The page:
The impending extinction of the printed word has been predicted for many years now, yet in the UK, print sales of consumer books including fiction, non-fiction and children’s titles, rose almost 9% last year to £1.55 bil (RM8.57 bil).
In Malaysia, where the bestseller list is an uneven mish-mash of movie tie-ins, chick-lits and brand-name authors, and where the average Malaysian is more inclined to surf Facebook than pick up a book, the future of bookstores still seems perilous, what more the independent ones.
Yet in Kampung Attap’s burgeoning creative enclave, The Zhongshan Building, the opening of Tintabudi has genuine book lovers abuzz. Despite its modest size, Tintabudi has ambitious plans to add diversity and create a meeting place for readers.
The men behind this enterprise, Nazir Harith Fadzilah, 29, and Rohan Yung, 35, are deeply passionate about the written word.
Besides introducing little-known titles to a wider audience, Nazir (left) and Rohan hope to build a community of book lovers through Tintabudi
“I picked up reading books quite late actually,” confesses Nazir. “During my A-Levels, I started getting acquainted with Malay literature written by A. Samad Said, Shahnon Ahmad and Faisal Tehrani. I found them remarkable and interesting.”
They inspired him to explore books in Malay and English. “By the time I was in university in Melbourne, I was reading voraciously. As there were many second-hand bookshops where I lived, it was easy for me to indulge and start building my own library. When I ran out of cash, I’d visit the State Victoria Library just so I had something to read. And then I started selling my books to enable me to buy new ones,” he reminisces.
As for Yung, his love for books was reinforced during his university days: “I was an undergraduate at Cambridge University studying literature and I loved the whole experience. My subsequent career in education has been an extension of this love. I enjoy helping my students explore books, texts, poetry and ideas.”
Operating a bookstore was the natural next step for him. “I wanted to seek out and create a community of readers.”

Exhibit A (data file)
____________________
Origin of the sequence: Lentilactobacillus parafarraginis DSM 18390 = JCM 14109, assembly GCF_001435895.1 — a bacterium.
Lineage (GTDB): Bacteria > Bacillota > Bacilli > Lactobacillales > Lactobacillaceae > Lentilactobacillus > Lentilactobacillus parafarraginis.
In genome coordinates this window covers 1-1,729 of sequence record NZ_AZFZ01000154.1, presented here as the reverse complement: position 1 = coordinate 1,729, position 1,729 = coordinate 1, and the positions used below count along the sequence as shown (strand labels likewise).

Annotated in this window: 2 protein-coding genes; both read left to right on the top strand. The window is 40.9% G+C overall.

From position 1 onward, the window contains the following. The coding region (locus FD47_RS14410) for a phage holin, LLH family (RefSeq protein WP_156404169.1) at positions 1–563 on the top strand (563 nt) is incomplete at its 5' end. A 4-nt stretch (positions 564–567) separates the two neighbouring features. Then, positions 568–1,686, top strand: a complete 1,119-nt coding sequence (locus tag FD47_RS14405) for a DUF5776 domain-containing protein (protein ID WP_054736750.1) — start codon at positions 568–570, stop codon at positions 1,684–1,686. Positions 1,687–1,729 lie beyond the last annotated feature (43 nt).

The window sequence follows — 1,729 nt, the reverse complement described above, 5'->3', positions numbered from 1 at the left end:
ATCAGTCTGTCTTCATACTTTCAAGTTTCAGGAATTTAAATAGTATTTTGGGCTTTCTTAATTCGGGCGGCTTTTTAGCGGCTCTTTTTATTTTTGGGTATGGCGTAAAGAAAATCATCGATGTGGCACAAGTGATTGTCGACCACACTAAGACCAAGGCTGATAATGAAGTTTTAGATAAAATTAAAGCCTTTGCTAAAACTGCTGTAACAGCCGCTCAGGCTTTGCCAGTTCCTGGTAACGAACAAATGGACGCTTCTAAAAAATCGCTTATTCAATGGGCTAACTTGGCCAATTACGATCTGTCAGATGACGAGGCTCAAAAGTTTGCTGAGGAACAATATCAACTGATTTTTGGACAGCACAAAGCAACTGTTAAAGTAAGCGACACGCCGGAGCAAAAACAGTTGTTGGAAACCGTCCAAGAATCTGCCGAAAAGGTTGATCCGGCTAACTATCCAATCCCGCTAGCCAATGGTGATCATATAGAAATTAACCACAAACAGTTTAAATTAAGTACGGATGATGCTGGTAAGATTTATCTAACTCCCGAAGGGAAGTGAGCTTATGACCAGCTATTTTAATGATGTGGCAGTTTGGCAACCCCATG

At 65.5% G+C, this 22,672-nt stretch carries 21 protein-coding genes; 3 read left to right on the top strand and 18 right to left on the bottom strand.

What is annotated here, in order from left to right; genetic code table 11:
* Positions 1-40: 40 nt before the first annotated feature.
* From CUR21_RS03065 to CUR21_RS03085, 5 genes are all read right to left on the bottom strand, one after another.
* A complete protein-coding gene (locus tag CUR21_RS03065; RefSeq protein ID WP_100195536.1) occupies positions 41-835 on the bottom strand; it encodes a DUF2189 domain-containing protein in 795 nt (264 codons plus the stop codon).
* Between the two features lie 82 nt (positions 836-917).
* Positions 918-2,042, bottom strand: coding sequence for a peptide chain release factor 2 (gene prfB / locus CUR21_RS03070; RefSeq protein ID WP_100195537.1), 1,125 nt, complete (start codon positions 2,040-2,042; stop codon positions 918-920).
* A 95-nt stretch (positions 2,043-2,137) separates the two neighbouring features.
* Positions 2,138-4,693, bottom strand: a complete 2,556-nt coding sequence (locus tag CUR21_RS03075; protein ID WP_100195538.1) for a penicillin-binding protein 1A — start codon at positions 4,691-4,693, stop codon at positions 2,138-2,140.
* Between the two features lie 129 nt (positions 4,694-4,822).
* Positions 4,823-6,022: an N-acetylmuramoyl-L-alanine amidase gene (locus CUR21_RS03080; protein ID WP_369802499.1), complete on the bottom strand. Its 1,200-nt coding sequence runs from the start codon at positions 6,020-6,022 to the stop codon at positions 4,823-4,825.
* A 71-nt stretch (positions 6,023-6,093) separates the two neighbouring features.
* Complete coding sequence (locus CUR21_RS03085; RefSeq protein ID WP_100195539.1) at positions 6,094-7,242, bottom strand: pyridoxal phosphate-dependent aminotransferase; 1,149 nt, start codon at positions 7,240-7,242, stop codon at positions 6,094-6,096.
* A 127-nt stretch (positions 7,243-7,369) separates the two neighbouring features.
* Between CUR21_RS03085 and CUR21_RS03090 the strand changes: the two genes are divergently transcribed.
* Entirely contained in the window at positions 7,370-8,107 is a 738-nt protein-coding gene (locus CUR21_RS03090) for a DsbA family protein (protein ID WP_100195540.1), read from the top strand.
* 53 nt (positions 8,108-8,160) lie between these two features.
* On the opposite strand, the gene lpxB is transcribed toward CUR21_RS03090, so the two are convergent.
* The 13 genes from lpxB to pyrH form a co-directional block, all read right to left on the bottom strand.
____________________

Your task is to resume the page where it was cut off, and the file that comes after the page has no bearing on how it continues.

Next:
Nazir had already opened Tintabudi in Ipoh before the opportunity to move to Kuala Lumpur arose. “From buying and selling books on a small scale, I then set up an online bookshop in Melbourne. It didn’t work but the idea stuck with me. There were several bookshops in Melbourne that I frequented, and each was very distinct in their selections. I had conversations with the owners and decided that I would open a bookshop of my own in the future.”
Upon returning to Malaysia in 2016, the engineering graduate took the plunge and set up Tintabudi at a bed-and-breakfast in Ipoh. Half of the initial stock was made up of his own collection that he brought back from Melbourne.
“I named it Tintabudi (in Bahasa Malaysia, tinta means “ink” and “budi” translates to “ethics” and “intellect”). After a couple of months of operation, I met Rohan at an art exhibition in Publika where I had a Tintabudi booth. He proposed a collaboration to bring Tintabudi to Kuala Lumpur. That piqued my interest.”
After talking some more, Nazir agreed to close the Ipoh operation and move to Kuala Lumpur. “It was time for Tintabudi to have a proper space,” he quips.
Rohan’s decision to broach this with Tintabudi was an easy one, being an admirer of Nazir’s literary tastes. “I was drawn to almost every single book that the @tintabudi Instagram featured, from modernist poetry and literary criticism to challenging fiction. Here was a guiding intelligence that I would want to make an integral part of a bookshop. So here we are, making this project a reality.”
Since its official launch in July, Tintabudi has been charming visitors with its eclectic selection of titles on literature, philosophy, arts, and fiction that the pair finds interesting and feel deserve a wider reading audience.
“We select the titles to be featured in the store carefully. In the process, we hope that apart from us recommending the titles, our customers would also recommend some interesting read to us. A bookshop should have that communal aspect where we learn from each other, and grow the love of reading together,” enthuses Nazir.
Yung adds: “An independent bookshop like ours allows for vibrant exchanges between the book seller and the buyer. We bring our own particular tastes and interests to bear, but we also listen closely to the community that we intend to build. It would be brilliant if this bookstore could evolve into an intersection of niches. For one, I would love to see more contemporary poetry from across the globe. Nazir is passionate about unearthing interesting philosophical texts that lie outside of the Western canon. We want the reading community to bring their own passions and obsessions to the Tintabudi project.”